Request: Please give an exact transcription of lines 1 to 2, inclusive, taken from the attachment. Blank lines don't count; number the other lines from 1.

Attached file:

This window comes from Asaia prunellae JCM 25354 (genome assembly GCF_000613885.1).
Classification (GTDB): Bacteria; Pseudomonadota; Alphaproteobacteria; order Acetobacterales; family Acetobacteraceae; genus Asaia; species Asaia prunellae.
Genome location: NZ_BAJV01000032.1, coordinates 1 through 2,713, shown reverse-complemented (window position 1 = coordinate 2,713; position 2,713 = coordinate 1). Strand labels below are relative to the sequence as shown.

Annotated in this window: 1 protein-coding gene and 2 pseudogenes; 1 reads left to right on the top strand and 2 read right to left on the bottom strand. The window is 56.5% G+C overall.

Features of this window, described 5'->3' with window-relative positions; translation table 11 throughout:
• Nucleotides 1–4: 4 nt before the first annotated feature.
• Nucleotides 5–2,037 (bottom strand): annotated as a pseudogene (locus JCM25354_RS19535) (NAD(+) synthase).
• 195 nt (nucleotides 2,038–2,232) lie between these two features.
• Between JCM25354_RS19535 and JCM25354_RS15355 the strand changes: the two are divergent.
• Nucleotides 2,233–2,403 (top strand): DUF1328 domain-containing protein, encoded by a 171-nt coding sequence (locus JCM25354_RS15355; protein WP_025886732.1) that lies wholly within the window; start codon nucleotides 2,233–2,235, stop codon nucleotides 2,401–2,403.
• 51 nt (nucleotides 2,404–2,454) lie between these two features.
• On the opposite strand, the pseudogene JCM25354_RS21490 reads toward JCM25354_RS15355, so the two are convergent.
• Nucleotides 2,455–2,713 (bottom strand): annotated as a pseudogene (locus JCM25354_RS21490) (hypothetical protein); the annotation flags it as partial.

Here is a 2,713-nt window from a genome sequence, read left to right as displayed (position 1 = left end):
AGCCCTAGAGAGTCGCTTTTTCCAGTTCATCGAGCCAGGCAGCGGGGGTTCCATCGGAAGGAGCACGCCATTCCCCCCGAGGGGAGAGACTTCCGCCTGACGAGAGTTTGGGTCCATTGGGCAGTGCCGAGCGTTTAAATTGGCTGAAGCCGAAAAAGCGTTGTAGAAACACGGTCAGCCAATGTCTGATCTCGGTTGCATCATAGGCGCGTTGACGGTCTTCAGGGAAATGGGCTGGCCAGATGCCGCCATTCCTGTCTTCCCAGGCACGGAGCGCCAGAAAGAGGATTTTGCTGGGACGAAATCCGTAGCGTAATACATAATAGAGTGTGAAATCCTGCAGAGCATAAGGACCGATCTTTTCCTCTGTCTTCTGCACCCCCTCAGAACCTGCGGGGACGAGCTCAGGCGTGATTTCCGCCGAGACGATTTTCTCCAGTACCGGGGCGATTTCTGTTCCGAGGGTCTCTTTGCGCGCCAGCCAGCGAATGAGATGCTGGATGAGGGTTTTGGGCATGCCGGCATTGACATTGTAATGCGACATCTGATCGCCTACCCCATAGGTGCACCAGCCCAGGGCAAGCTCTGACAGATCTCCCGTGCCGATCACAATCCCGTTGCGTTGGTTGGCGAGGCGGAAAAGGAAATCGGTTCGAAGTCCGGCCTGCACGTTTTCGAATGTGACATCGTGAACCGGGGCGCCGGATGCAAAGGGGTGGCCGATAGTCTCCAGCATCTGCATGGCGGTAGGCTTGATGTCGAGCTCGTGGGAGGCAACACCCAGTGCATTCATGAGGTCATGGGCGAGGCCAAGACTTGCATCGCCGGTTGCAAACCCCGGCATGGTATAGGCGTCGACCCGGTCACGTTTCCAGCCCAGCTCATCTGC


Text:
This window comes from Asaia prunellae JCM 25354 (genome assembly GCF_000613885.1).
Classification (GTDB): Bacteria; Pseudomonadota; Alphaproteobacteria; order Acetobacterales; family Acetobacteraceae; genus Asaia; species Asaia prunellae.